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The 2016 Atlantic hurricane season was the most active and costliest Atlantic hurricane season since 2012 as well as the deadliest since at least 2008. This was an above average season that produced a total of fifteen named storms, seven hurricanes and four major hurricanes. The season officially started on June 1 and ended on November 30. The season began nearly five months before the official start, with the first storm, Hurricane Alex forming in the Northeastern Atlantic in mid-January, the first Atlantic January hurricane since Hurricane Alice in 1955. The final storm, Otto, crossed into the Eastern Pacific on November 25.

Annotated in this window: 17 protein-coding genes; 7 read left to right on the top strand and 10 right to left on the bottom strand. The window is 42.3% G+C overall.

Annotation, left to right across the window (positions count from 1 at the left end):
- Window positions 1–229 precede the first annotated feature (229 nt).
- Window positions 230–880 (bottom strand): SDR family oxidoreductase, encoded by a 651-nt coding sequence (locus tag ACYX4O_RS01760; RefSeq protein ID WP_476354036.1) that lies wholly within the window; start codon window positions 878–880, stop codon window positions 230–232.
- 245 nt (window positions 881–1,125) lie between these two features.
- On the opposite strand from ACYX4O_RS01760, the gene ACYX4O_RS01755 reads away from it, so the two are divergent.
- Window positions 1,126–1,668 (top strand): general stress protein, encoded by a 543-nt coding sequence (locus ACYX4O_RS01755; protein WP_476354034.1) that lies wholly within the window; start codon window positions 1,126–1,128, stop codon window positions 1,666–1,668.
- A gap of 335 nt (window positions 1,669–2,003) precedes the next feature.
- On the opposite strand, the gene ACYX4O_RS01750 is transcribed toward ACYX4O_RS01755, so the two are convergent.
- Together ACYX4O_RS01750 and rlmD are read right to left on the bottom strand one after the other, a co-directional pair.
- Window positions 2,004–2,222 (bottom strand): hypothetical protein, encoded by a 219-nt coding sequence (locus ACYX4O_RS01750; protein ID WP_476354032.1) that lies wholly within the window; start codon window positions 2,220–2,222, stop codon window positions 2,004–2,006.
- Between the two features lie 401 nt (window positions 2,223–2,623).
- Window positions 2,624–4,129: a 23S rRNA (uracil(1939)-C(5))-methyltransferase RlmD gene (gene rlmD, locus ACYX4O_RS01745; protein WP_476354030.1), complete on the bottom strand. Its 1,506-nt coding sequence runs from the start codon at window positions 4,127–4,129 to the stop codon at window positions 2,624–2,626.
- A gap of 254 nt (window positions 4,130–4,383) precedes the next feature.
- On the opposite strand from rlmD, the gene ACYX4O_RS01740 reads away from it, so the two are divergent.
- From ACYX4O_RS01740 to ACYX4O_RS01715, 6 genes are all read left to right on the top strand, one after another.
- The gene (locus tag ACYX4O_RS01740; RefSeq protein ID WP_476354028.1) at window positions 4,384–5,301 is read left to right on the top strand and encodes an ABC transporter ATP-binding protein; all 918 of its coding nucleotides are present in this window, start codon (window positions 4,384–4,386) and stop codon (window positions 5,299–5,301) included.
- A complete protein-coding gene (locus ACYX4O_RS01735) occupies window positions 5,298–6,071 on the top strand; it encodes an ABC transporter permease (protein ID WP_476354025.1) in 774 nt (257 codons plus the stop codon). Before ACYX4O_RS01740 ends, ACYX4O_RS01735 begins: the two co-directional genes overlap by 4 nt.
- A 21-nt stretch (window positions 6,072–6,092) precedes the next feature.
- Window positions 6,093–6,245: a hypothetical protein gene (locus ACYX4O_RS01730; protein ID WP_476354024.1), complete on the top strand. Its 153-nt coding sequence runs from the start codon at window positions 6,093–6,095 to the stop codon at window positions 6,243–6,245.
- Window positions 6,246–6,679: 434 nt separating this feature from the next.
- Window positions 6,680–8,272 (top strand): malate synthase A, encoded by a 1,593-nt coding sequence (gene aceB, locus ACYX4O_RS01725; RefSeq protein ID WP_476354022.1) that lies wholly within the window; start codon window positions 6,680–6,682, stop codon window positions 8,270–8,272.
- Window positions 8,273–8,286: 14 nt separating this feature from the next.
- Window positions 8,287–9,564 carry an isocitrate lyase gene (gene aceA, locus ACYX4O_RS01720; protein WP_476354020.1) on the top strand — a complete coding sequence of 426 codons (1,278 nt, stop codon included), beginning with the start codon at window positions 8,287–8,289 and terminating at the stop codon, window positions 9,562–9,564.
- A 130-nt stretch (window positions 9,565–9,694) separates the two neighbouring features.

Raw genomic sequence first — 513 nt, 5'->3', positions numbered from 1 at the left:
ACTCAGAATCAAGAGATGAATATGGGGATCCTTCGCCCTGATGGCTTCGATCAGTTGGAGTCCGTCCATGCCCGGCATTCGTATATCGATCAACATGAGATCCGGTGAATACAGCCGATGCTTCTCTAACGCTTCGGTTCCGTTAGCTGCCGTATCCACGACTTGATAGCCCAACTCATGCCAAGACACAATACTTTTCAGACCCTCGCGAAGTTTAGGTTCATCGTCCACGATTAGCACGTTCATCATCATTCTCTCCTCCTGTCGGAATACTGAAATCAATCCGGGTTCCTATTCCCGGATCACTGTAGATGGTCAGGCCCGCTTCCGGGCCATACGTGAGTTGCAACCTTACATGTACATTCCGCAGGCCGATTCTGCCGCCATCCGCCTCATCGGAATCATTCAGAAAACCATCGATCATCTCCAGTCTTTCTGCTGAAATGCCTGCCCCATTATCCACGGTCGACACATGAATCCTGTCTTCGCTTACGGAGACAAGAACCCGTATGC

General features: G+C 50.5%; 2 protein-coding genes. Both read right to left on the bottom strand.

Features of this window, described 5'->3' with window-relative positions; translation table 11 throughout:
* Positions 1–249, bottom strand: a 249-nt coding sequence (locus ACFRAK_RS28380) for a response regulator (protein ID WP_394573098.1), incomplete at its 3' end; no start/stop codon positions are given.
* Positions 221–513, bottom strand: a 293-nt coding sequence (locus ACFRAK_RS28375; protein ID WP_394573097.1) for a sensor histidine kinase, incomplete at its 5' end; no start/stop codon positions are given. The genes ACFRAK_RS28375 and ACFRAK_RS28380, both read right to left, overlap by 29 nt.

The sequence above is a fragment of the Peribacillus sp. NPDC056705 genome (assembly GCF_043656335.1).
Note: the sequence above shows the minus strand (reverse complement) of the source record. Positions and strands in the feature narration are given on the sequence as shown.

The strongest, costliest and deadliest storm of the season was Hurricane Matthew, the southernmost Category 5 Atlantic hurricane on record and the first to form since Felix in 2007. With up to 1,659 deaths attributed to it, Matthew may have been the deadliest Atlantic hurricane since Stan of 2005. Furthermore, damage from Matthew is estimated to be worth at least US$15 billion, making Matthew the ninth costliest Atlantic hurricane in history.

Most forecasting groups predicted above average activity due to a developing La Niņa and warmer than normal sea surface temperatures. Overall, the forecasts were fairly accurate. All developed tropical cyclones, except Fiona, Ian and Lisa impacted land, and nine of those storms caused loss of life, directly or indirectly. Between 751 and 1,805 fatalities occurred as of the season's end on November 30, the most since at least 2008.